With a few hours a week to work on Welcome Mama (thank you, nursery school!), I’ve been trying to figure out how to be authentic without following all the rules of internet marketing that seem so pathetically unoriginal and formulaic.
But I don’t have freebies or 5 easy ways to improve your gut health on this little blog. My photos kind of suck and the template I’m using isn’t really fancy. The more I thought about all of this, the more it became clearer to me that these things don’t matter. They don’t matter because I feel like there’s something special and original here: the idea that my story, your story, and our collective story matters; the idea that you should be able to be empowered as a consumer to have access to ALL holistic resources for birth and early parenting.
It’s not really an original idea. We’ve been trying to do something like this for years through another nonprofit. Cutting through the red tape and charging people for memberships just made it really difficult to do what I really felt was the most important aspect of the mission: to provide consumers with a directory to all birth related holistic resources. It wasn’t about listing my friends and definitely not about only listing people who could afford the membership. I wanted to create a virtual phone book where consumers could pick and choose the people and services that best fit their needs, not mine. I hope I’m doing that. I can’t do it without your help.
If you know of a doula, yoga instructor, chiro, midwife, postpartum therapist, reiki master, waldorf inspired day schools, childbirth classes, support groups you name it, if it leans holistic/alternative/crunchy/touchy feely and birth/baby/mama related I want it HERE!
If you have:
-- a birth, postpartum, or early parenting related business in WNY
--a personal story or informational article that you authored
please, please don’t hesitate to contact me here or on facebook today.
*photo by Rizzo Photography
I promise I have an awesome piece on obstetric violence coming soon, but it's a process and a labor of love that's so important to me to get right.
Until then I have this quick bone to pick: A friend posted this the other day. While the article proclaims to denounce mom shaming, it does a wonderful job of deflecting the cause. What's so alarming is that Time magazine has made it their business to be so icky and frankly dismissive of natural and attachment parenting.
Nevermind that women have been fighting for choices in childbirth for decades.
Nevermind that most of us never KNEW half of the potential side effects of our "routine procedures". Nevermind that 1/3 of women in the United States have Cesareans. Nevermind that of those women, HALF are completely unnecessary and CAUSED by a cascade of intervention that tells women that their bodies aren't capable of laboring!?!
Nevermind that those ridiculously high rates of intervention aren't ever scraping the surface of maternal mortality rates....
While Time makes it a habit of back slapping the majority (google their vaccine articles, their "mom enough" article, etc) with its hype-filled headlines, it doesn't change standards of care for all women.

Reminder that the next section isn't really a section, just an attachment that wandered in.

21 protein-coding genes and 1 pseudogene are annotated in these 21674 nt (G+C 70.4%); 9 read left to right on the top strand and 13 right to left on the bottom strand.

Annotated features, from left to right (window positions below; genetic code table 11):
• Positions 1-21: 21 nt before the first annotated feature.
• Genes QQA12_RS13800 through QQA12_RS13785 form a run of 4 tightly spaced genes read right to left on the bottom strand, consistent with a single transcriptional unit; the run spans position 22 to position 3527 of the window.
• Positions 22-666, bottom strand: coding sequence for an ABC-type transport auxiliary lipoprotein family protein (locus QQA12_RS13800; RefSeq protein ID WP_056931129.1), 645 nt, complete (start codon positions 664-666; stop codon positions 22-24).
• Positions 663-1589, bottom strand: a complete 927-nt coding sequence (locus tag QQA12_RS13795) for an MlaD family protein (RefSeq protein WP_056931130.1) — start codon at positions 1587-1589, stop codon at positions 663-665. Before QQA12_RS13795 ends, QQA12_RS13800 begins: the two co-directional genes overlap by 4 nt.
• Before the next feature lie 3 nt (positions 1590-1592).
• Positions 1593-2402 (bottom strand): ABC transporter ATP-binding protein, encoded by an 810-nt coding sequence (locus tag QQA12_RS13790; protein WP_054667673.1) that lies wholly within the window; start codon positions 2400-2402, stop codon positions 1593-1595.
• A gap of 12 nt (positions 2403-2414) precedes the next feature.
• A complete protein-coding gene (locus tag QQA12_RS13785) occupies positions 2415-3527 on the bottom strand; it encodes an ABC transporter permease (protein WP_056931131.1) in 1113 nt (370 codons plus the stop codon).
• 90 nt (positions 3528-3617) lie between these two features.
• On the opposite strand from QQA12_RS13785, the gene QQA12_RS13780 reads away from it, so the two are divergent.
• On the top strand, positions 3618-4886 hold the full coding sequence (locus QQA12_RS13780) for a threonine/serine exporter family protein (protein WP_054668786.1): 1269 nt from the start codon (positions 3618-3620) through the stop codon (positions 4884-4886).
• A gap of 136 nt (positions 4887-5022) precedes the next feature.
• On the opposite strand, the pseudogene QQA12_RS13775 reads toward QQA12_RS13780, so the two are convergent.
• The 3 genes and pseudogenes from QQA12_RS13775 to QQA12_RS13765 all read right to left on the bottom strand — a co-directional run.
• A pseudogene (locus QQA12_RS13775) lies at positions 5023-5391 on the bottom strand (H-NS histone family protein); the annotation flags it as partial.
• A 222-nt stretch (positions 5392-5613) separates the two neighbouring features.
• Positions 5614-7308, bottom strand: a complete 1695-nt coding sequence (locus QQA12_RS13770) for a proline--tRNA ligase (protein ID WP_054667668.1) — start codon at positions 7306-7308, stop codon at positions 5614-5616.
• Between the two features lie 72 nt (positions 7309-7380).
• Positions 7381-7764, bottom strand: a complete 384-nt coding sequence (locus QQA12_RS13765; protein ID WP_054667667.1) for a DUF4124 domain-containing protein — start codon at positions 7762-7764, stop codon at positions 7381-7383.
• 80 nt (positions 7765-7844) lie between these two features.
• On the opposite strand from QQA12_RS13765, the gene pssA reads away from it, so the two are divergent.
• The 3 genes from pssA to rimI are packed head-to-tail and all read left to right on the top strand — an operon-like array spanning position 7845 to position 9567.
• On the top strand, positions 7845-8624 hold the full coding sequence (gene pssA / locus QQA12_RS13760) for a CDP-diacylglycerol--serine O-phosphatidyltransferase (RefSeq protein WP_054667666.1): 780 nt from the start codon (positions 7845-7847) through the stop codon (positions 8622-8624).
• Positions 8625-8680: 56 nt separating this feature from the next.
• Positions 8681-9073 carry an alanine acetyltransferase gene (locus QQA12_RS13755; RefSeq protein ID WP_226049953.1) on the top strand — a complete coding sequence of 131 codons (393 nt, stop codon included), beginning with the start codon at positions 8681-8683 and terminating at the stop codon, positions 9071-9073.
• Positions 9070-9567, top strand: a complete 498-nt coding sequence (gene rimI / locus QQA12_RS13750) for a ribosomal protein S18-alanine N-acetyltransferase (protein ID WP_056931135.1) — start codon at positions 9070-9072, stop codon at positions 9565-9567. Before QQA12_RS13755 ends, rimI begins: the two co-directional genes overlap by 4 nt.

And If we choose to base our opinions on SCIENCE, then The Goddess Myth isn't remotely the problem: hospital policy that doesn't respect empowered and informed mothers is.
Quick links for birthy FACT BASED info (can you tell I'm pissed off about this article??):
Evidence Based Birth
Sleep. The word sounds so sweet and simple. It conjures up images of moons, stars, and snoring babies...
When my daughter Lena was born in 2012, we spent a few days in the hospital, then happily brought her home. Keenly focused on trying to figure out how the heck to breastfeed, the whole topic of sleep completely missed our radar. It didn’t miss anyone else's. During those first few weeks of her squishy little life we had so many people asking wistfully how she was sleeping. At first we answered in dismay that she was “only” sleeping for 4-5 hours at a time. By 2 months she was sleeping from 9pm-5am. Some friends didn’t understand that phenomenon. She was exclusively breastfed. How could she possibly be sleeping through the night so early on?
My husband and I thought we were really stellar parents. We must have been doing something spectacularly for our newborn to be sleeping for such long stretches. Yes, that was the answer: we were superhero parents, doing everything right, while the rest of the world was doing in woefully wrong. She’d go through phases of sleep regression, but was always what others determined “a good sleeper”. When random strangers would approach me at Target, marvelling at my lovely baby, they would often ask the usual questions that invariably began with, “Does she sleep through the night.” More than once my husband and I noted that these complete strangers would look almost disappointed when we divulged that she did in fact sleep and was an “easy baby” (whatever that meant). We didn’t really understand what the big deal was. Why would a complete strangers be slightly disappointed that our kid slept?
But oh, I know why now: because their kids didn’t sleep! They wanted us to suffer just like they did, just like eons of parents have throughout time! And our starry-eyed, blissful unicorn baby really put a damper on their wishes. We were smug in our new parent sleeping expertise. We knew how it was done: you simply nurse your baby and place them gingerly into their bassinet next to your bedside. You did NOT co-sleep. I mean, the pediatrician practically gave me a high five when I confirmed that GOD no, we didn’t co-sleep! That was for serious hippies and people who never wanted to have sex with their partner again! We would NEVER dream of co-sleeping. We didn’t need to….